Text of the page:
Texas County and the Texas County board of equalization reached a compromise over residential property prices in the county, which will raise the market value of homes by about 15 percent.
With the deal, the State Tax Commission also will release about $71,000 in funds it withheld because of what it said was lack of progress on a parcel-by-parcel review of homes by the county assessor’s office.
The board of equalization – composed of Commissioners Linda Garrett, Joe B. Whetstine and Don Shelhammer, Surveyor Louis Carmack and two citizens appointed by the county commission, Brian Reed of Licking and Steve Matherly of Cabool – earlier rejected the state’s order to raise home values on the books by about 20 percent and double the market value of lots.
The equalization board had second thoughts last week about the fight with state. Reed was the only dissenter. “It is a good compromise,” said Robert Epperson, manager of technical services for the State Tax Commission.
The decision will spark a flurry of work to notify about 10,000 owners of residential property in the county. That job – by state statute – falls on the county clerk’s office. Property valuations had already been sent to political subdivisions. With the decision, a new round of figures will be sent.
For taxpayers, it is bound to be confusing, said County Clerk Don Troutman, whose office was engaged Tuesday in trying to generate the information for taxpayers.
Some property owners already received from the county assessor an “impact statement” that their property values had increased following the parcel-by-parcel review. With the compromise, another notice will reflect the additional 15 percent on the values of homes and 25 percent on the price of a lot.
Property owners will be able to appeal to the board of equalization beginning July 21.
Some background: On May 30 of last year, county commissioners and the county assessor met with the State Tax Commission to discuss the completion of work to bring the county in compliance with state law.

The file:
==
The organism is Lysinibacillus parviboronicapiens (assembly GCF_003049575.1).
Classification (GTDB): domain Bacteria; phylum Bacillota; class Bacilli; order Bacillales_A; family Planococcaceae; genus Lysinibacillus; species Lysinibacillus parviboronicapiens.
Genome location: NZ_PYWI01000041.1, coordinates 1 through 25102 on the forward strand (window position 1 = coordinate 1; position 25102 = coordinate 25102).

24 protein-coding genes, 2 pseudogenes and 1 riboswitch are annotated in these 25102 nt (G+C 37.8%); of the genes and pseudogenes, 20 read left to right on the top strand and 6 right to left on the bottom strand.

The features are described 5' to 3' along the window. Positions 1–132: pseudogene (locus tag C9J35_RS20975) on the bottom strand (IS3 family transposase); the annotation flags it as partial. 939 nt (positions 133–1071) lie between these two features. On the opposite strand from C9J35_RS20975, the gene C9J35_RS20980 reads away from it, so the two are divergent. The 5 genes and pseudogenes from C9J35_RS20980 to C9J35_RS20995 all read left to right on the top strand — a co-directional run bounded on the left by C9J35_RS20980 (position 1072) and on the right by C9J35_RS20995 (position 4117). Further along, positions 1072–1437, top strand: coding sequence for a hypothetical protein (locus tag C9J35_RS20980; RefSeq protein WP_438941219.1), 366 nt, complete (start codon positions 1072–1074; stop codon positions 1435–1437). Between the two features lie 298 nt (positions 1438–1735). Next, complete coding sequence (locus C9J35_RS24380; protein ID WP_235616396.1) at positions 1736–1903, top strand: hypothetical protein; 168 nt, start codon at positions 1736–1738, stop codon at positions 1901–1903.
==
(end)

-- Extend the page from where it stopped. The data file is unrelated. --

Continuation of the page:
In a letter dated June 6, 2007, the three-member State Tax Commission set out the terms of an agreement so “there is no misunderstanding regarding the plan for reviewing parcels and adjusting assessments.”
State officials say after the letter was signed, little was done to keep the parcel-by-parcel review of residential property on schedule. Missouri pays about half of the cost of the administration of the tax system in the county.
The letter highlighted these points:
*That a parcel-by-parcel review would continue until July 2, 2007, at which time the 2007 assessment rolls would be turned over to the county clerk.
*Notices of any change of values would be sent to property owners, and they would have the right to appeal to the board of equalization.
*Following that process, the assessor and her staff would continue the giant review.
*By Aug. 31, 75 percent of the parcels were set for review. By Dec. 31, the entire process was to be done.
In reality, the job wasn’t completed until the end of May of this year despite sending state personnel in the field to help. Along the way, the state withheld nine months of reimbursement for tardy work. James said she was hampered by a series of bad weather events and the fact there are more than 10,000 parcels to review. James said the parcel-by-parcel review was fairer for taxpayers – rather than instituting an across-the-board increase.
By April 30, the State Tax Commission issued an order concerning property values in the county, which the assessor and later – the county board of equalization – defied. It said residential property values were too low: The state said a $5,000 lot in reality was worth $10,000 and a home on the books for $100,000 actually has a market value of $120,000.
The compromise changes the $100,000 home’s worth to $115,000 and the lot’s value to $6,250.
So if the tax rate is $5 for each $100 of assessed valuation, how much more taxes would be paid? The answers: about $12 for the lot and $143 for the house. In reality, the state auditor’s office has the final say and some political subdivisions in the county may have to roll their levies back to prevent receiving a tax windfall.
For clerk Troutman, the situation is unique to county government over his 30-year tenure. “It’s a mess,” he said.